Power drive

Print edition : September 07, 2007

A wind mill and solar panels, which can be used to tap wind and solar energy, on display at the Karnataka State Energy Park in Bangalore.-K. GOPINATHAN

Karnataka has turned to non-conventional, renewable sources of energy to supplement its power needs.

KARNATAKA, and before that the princely state of Mysore, has a long history of industrialisation. The first sugar unit was set up in Mysore in 1800. In the 20th century, power generation has driven the industrialisation of the State. Asias first hydroelectric station was established in 1902 at Shivanasamudram on the banks of the Cauvery. The State was also the first to use alternating current for the electrification of Bangalore in 1905, and again the first to have the longest transmission line in the world in 1902 from Shivanasamudram to the gold mines at Kolar Gold Fields, covering a distance of 147 km.

Karnataka was the first Indian State to set up a professionally managed corporation to plan, construct, operate and maintain power generation projects. The Mysore Power Corporation Limited, which was a successor to the Hydro Electric Construction Department of the Mysore state, was set up in 1970. At that time, it had an installed capacity of 746 megawatts (MW). The corporation has now grown into Karnataka Power Corporation Limited (KPCL). Today the KPCLs installed capacity has increased to 4,995 MW and is spread across hydel, thermal and wind energy. There are plans to increase the installed capacity by another 4,000 MW.

With revenues crossing Rs.3,388.3 crore in 2006-07, KPCLs profits stood at Rs.412.6 million. It achieved a number of firsts in 2006-07: the highest generation (26,635 million units), highest thermal generation (11,484 million units) and highest annual turnover. KPCL currently has 20 dams and 24 power stations with profiles ranging from 0.35 MW to 1,035 MW. Over the last three decades, KPCL, with its skill development programmes, has been a prime catalyst for key power sector reforms in the State.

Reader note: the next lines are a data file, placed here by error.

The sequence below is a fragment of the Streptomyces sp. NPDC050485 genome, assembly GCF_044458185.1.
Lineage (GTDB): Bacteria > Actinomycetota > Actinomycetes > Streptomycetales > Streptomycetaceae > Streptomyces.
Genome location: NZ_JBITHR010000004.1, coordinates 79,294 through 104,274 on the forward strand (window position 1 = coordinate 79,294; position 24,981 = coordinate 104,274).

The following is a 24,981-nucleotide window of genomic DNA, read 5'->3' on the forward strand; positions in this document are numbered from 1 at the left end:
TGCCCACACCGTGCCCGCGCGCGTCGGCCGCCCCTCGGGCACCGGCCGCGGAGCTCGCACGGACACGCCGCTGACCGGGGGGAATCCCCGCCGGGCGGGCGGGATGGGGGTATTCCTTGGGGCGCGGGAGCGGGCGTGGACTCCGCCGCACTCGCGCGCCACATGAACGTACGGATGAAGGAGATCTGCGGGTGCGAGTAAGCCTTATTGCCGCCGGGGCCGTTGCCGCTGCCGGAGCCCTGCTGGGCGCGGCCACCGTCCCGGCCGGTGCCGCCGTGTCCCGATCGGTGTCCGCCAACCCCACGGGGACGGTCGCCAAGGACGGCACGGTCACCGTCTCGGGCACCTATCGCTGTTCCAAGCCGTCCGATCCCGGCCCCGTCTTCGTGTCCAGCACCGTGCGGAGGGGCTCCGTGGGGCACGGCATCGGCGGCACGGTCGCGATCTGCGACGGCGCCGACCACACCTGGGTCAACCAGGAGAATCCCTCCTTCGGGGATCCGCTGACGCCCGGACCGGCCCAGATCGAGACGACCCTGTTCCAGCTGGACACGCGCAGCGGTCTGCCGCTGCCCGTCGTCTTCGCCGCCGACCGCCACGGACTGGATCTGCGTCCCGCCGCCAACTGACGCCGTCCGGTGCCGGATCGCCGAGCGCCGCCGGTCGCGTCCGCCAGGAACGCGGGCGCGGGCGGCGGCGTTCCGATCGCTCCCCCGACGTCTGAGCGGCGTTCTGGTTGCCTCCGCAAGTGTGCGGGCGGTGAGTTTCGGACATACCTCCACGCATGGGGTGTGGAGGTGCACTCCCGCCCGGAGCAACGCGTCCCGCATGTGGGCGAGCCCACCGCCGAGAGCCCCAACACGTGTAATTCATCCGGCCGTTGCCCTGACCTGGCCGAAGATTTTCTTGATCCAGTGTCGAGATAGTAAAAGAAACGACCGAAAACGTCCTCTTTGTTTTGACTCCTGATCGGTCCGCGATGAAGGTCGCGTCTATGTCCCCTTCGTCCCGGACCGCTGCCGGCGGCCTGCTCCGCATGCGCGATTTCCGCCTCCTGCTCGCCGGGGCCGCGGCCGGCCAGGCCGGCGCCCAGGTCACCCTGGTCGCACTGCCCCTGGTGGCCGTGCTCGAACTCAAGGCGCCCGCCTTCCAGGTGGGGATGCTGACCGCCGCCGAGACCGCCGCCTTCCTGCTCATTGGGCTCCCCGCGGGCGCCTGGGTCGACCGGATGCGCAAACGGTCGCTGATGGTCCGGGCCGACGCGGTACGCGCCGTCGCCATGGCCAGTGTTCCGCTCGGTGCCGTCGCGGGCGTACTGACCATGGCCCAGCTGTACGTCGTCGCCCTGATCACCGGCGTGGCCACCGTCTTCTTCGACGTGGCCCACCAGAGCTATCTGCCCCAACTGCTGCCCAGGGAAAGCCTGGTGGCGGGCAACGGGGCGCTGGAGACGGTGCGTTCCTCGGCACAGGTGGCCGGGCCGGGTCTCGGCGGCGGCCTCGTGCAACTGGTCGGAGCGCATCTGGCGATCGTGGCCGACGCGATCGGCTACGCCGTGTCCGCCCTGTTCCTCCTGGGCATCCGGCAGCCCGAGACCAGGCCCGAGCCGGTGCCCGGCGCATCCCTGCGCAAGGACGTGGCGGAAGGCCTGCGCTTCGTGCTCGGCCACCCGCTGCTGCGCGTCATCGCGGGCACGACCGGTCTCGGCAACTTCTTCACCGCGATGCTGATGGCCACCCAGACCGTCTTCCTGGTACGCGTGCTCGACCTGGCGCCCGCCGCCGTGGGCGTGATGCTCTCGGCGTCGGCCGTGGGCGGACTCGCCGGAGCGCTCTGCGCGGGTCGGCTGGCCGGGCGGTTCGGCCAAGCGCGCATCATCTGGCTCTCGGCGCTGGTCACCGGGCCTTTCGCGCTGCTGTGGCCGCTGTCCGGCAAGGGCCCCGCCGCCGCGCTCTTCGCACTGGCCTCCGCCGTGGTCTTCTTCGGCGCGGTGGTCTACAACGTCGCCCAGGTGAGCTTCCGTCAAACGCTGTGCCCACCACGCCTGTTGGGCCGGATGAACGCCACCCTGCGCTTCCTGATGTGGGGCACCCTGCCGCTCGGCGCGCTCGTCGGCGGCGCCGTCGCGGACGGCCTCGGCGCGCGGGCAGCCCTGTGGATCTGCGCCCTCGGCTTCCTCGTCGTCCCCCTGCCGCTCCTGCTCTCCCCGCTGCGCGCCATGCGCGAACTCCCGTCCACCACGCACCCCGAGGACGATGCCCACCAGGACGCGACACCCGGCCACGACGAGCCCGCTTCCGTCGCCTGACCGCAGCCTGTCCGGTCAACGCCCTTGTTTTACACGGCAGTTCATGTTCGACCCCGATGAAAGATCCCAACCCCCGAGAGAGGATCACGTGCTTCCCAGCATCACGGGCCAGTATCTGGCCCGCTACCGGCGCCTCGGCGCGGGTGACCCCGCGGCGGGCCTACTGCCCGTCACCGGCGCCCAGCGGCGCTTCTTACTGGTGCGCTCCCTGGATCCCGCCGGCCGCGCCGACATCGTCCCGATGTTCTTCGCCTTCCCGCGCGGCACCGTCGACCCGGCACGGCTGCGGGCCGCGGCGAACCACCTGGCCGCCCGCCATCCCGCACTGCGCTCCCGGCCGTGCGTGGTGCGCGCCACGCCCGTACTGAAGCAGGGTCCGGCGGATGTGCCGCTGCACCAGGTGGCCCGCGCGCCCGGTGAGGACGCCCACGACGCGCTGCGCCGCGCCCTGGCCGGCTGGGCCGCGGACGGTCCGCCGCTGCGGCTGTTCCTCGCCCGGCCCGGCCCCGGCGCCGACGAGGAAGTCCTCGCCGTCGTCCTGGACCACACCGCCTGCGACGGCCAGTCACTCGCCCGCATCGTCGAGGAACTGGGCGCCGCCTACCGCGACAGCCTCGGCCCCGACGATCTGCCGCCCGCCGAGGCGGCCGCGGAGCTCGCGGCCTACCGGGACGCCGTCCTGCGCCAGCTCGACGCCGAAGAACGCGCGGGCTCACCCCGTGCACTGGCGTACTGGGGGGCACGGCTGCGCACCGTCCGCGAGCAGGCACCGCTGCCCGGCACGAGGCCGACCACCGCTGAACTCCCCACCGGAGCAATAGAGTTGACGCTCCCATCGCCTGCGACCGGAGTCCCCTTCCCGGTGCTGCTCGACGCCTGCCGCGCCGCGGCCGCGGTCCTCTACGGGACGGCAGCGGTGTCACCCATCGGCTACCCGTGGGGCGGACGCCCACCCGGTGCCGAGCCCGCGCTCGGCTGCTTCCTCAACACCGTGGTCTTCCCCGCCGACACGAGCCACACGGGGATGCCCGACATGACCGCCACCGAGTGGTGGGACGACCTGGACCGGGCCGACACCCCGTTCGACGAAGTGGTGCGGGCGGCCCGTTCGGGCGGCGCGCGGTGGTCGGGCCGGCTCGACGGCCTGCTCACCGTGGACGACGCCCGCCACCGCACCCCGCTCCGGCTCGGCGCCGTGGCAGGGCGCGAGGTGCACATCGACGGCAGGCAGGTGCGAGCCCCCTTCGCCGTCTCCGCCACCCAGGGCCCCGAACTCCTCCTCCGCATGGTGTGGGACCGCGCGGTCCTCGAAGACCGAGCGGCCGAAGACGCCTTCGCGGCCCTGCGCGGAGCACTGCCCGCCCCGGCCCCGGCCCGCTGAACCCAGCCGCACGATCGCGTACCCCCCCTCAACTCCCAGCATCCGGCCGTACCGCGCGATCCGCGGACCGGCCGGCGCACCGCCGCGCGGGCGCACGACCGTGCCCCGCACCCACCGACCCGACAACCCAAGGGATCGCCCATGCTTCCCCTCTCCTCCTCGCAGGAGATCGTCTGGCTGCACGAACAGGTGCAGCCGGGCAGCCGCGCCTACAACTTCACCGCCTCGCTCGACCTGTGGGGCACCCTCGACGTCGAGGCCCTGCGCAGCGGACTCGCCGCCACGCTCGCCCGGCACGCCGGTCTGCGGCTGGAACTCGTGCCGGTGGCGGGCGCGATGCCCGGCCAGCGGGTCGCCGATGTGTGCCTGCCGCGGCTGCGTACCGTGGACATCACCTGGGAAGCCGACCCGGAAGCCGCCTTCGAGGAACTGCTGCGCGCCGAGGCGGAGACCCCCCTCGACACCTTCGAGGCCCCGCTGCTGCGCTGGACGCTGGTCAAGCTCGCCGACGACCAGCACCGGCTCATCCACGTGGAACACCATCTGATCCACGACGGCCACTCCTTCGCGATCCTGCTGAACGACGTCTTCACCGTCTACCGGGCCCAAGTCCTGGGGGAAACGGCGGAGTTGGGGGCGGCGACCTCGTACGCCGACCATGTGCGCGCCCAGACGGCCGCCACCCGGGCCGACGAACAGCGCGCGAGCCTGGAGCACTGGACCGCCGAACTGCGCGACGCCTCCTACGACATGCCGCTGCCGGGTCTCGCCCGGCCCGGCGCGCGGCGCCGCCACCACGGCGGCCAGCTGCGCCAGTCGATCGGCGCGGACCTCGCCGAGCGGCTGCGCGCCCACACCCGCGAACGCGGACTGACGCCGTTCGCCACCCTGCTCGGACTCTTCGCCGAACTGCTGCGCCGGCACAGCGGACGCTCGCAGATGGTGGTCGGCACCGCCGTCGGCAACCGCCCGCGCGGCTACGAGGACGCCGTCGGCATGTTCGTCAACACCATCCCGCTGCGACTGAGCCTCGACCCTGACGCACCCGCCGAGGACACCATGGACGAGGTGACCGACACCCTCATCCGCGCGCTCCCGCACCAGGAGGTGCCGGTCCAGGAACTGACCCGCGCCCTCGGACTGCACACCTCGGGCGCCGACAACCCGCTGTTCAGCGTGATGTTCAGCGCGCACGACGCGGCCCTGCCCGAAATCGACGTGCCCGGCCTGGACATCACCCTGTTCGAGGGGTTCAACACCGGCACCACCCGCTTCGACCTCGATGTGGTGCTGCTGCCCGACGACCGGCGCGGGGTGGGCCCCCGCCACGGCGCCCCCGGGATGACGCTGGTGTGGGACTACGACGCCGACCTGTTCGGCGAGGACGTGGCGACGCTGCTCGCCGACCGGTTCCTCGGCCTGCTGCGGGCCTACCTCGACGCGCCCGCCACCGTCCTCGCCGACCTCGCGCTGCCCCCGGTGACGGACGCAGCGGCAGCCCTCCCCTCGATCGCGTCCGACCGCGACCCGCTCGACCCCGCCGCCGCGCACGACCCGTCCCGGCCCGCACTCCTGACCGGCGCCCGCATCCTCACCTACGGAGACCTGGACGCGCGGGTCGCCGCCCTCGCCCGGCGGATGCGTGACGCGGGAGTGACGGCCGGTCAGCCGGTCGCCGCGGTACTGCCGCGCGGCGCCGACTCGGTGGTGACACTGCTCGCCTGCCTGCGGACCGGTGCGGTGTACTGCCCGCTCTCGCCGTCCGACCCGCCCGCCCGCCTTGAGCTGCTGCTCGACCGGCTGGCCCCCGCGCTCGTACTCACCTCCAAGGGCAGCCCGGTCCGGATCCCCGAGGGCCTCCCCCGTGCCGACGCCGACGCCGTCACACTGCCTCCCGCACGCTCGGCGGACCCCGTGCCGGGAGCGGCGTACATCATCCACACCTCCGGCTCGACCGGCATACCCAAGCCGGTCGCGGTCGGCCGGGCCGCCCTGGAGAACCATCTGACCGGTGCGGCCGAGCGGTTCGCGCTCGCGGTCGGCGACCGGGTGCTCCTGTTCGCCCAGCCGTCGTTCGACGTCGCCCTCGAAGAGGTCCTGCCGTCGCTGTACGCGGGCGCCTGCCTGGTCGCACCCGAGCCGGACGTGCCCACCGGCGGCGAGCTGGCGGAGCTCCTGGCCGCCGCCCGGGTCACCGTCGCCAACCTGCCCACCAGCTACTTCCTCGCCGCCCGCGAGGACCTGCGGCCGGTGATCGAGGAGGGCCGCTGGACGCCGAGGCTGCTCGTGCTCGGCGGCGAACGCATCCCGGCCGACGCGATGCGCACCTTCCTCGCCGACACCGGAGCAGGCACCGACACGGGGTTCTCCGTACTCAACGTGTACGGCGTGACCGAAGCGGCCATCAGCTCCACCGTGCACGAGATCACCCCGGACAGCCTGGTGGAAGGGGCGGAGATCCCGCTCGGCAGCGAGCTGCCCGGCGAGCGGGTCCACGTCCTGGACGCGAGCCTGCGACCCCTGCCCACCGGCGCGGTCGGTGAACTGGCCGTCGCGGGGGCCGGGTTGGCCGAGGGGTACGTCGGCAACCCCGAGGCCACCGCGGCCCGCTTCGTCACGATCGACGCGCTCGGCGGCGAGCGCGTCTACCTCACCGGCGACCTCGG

It has paid attention to the environment, too. Its 1,470-MW Raichur Thermal Power Station has won the ISO 14001-2004 certification for its environment protection measures. Of KPCL projects now under way, the Bellary Thermal Power Station at Kudatini, Bellary district, takes pride of place. To be developed in two stages of 500 MW each, the first stage will add 3,504 MW of power per annum to the State grid. Construction of Stage I, estimated at around Rs.2,100 crore is nearing completion.

KPCLs Bidadi Combined Cycle Power Plant will be the first gas-based power project in the State. The 1,400 MW combined gas cycle plant will have 4 units of 350-MW capacity each. The source for gas (1.26 MMTPa) is yet to be finalised. Estimated to cost Rs.3,750 crore, the projects physical infrastructure in terms of land and water supply pipelines are ready. Being a base load project located near Bangalore, it will add significantly to the grids stability.

BESCOM, or the Bangalore Electricity Supply Company, is by far the best performing electricity distribution company in Karnataka. The five-year-old company has been growing at a rate of 16 to 18 per cent a year.

In 1999, Karnataka embarked on a major reform of the power sector. It replaced the Karnataka Electricity Board (KEB) with Karnataka Power Transmission Corporation Limited (KPTCL). This was followed by the constitution of the Karnataka Electricity Regulatory Commission in November 1999. In the next phase, the transmission and distribution businesses managed by KPTCL were unbundled, and in June 2002 four new distribution companies were formed to distribute power.

BESCOM is responsible for distribution in Bangalore Urban, Bangalore Rural, Kolar, Tumkur, Chitradurga and Davangere districts, together covering an area of 41,092 sq km and serving a population of over 1.39 crore. The company has three operating zones the Bangalore Metropolitan Area Zone, the Bangalore Rural Area Zone and the Chitradurga Zone and 68 lakh customers.